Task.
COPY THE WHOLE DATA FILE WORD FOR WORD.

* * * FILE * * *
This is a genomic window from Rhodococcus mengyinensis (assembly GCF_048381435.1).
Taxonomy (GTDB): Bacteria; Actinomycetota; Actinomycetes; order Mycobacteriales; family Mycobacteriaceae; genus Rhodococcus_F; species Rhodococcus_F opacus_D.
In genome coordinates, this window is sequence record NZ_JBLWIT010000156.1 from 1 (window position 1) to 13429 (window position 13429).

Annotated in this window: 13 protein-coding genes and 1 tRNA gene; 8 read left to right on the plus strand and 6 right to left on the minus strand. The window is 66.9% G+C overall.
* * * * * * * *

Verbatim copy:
This is a genomic window from Rhodococcus mengyinensis (assembly GCF_048381435.1).
Taxonomy (GTDB): Bacteria; Actinomycetota; Actinomycetes; order Mycobacteriales; family Mycobacteriaceae; genus Rhodococcus_F; species Rhodococcus_F opacus_D.
In genome coordinates, this window is sequence record NZ_JBLWIT010000156.1 from 1 (window position 1) to 13429 (window position 13429).

Annotated in this window: 13 protein-coding genes and 1 tRNA gene; 8 read left to right on the plus strand and 6 right to left on the minus strand. The window is 66.9% G+C overall.